Your Guardian Angel needs to smack you awake to realities about human psychology. Your analytical chops might get you through recess in grade school, but out where the knuckles meet the face, it's a recipe for self extinction, permanent maiming or a case of PTSD that never goes away. You are obviously from the ethereal realms where cartoon characters pop back from under a dropped grand piano. Your hunger for self righteousness compensation to infantile dependence masquerading as civility will leave you and your village torn to pieces by wild dogs. You obviously have not empathized enough with the citizens of Sarajevo, Beirut, Cali, Homs, Kiev, Goma, Michoacan or Detroit from the comfort of your entertainment center. Please don't put ideas in your head simply because your friends do so, without some independent research and intellectual rigor. Idealism may have got us from there to here, but we are still short of the incandescent levels that you would like to conjure.
Tuesday 22nd April 2014 22:01 GMT Anonymous Coward
Wednesday 23rd April 2014 00:52 GMT Remy Redert
Re: wouldn't it be easier...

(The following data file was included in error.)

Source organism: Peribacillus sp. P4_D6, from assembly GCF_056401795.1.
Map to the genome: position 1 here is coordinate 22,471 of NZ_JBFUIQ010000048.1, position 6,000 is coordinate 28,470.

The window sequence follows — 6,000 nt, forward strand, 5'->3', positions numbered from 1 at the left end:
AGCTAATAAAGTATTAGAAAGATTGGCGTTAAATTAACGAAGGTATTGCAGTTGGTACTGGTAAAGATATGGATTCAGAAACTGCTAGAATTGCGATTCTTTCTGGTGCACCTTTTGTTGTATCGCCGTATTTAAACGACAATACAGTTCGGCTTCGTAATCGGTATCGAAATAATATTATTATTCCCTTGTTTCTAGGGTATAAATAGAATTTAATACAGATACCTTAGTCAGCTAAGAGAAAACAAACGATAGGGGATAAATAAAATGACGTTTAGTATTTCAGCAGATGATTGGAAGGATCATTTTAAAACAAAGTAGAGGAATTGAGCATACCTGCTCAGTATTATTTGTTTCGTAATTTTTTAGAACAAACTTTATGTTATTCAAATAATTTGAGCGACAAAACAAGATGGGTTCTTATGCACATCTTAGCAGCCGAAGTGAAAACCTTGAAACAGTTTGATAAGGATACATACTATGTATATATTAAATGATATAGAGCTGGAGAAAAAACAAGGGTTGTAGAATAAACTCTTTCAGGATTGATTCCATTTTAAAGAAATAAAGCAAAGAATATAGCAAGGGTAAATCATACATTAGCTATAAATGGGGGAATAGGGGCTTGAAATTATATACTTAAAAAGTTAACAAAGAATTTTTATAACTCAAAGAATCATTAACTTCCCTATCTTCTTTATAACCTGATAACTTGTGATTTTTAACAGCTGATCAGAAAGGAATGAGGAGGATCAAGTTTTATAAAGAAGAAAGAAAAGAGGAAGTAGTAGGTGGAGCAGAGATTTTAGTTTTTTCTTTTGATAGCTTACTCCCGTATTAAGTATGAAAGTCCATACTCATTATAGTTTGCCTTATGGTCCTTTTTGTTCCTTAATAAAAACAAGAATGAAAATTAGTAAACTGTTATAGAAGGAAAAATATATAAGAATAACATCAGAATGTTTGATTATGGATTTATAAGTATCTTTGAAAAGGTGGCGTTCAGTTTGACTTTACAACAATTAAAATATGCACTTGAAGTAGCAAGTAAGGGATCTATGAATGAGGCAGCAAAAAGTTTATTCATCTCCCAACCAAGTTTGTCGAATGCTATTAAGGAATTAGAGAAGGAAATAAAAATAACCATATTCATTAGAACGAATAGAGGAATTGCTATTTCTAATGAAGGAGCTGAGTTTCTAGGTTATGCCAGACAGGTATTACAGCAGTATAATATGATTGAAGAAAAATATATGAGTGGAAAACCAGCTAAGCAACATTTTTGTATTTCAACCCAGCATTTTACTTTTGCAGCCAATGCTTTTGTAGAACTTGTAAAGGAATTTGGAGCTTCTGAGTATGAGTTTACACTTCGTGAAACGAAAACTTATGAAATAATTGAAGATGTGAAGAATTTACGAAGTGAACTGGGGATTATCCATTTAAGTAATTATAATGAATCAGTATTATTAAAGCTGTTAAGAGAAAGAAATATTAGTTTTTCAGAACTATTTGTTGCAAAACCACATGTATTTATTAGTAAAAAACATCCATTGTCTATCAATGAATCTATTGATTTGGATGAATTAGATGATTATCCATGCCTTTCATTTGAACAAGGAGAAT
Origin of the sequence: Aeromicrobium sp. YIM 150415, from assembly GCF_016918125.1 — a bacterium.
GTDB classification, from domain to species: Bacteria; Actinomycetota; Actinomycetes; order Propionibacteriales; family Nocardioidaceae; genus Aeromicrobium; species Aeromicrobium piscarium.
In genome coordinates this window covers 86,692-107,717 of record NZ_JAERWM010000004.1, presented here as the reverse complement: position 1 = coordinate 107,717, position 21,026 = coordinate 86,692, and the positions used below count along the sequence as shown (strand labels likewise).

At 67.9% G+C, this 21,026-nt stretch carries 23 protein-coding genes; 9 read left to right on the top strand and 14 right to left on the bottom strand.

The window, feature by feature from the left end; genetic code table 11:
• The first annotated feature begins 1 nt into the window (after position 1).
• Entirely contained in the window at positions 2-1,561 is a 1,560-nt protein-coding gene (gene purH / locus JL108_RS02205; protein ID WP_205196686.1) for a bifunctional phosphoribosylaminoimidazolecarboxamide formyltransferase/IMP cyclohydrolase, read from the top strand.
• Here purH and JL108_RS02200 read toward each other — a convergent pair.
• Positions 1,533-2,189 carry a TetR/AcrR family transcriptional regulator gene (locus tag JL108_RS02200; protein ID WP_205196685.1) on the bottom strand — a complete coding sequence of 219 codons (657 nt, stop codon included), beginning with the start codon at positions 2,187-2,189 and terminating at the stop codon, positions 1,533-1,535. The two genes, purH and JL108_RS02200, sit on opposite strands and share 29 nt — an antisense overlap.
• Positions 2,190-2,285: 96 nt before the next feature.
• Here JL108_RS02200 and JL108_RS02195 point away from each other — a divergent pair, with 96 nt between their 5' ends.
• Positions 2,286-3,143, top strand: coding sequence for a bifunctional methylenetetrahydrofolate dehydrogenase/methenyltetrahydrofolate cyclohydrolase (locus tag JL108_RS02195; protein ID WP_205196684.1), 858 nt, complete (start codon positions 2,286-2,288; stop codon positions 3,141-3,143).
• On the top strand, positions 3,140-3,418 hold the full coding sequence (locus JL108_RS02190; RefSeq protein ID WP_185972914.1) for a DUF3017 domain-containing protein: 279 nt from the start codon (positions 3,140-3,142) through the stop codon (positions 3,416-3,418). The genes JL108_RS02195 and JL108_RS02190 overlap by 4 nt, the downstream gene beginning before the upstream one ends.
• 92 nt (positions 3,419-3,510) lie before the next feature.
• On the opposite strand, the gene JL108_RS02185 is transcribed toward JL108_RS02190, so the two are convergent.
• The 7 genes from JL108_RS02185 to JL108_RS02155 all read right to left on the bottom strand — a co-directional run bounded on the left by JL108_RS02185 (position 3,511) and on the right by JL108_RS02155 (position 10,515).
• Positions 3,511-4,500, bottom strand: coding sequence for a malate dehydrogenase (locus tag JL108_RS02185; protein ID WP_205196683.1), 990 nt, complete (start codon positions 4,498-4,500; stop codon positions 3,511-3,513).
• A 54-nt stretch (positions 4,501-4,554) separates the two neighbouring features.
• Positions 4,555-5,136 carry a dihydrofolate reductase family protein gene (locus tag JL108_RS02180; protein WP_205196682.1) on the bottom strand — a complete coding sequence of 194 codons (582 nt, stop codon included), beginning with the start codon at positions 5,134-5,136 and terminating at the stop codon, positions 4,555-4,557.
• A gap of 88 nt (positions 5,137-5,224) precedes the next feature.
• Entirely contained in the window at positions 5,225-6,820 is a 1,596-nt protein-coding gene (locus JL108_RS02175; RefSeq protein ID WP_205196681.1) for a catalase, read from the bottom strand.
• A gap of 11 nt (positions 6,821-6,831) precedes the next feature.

As easy as it is to make guns, it's even easier to make the ammo. I could make propellant with just household chemicals and some glassware. Probably even without the glassware, though it might be quite as reliable. I could make primers with just household chemicals too, but I figure the types of explosives I can make with household chemicals alone probably wouldn't be very suitable. That said, the chemicals I would need to make good primers are quite common.
Casting bullets isn't hard either, especially if you're willing to settle for plain lead rounds. Jacketed rounds require a little extra work but even those aren't particularly hard. Milling the brass for the cartridges is about the only step that requires some serious equipment to do quickly and reliably, but again you can do it with just power tools and a little ingenuity.
Assembling the components into the final cartridge can be done without any special tools as well, though again having the right tools for the job makes things a fair bit easier and faster.
Tuesday 22nd April 2014 22:11 GMT Someone Else
“You can't have open-source firearms, I mean, think of the quality control,” he said sarcastically. “Don't you want a safe gun?”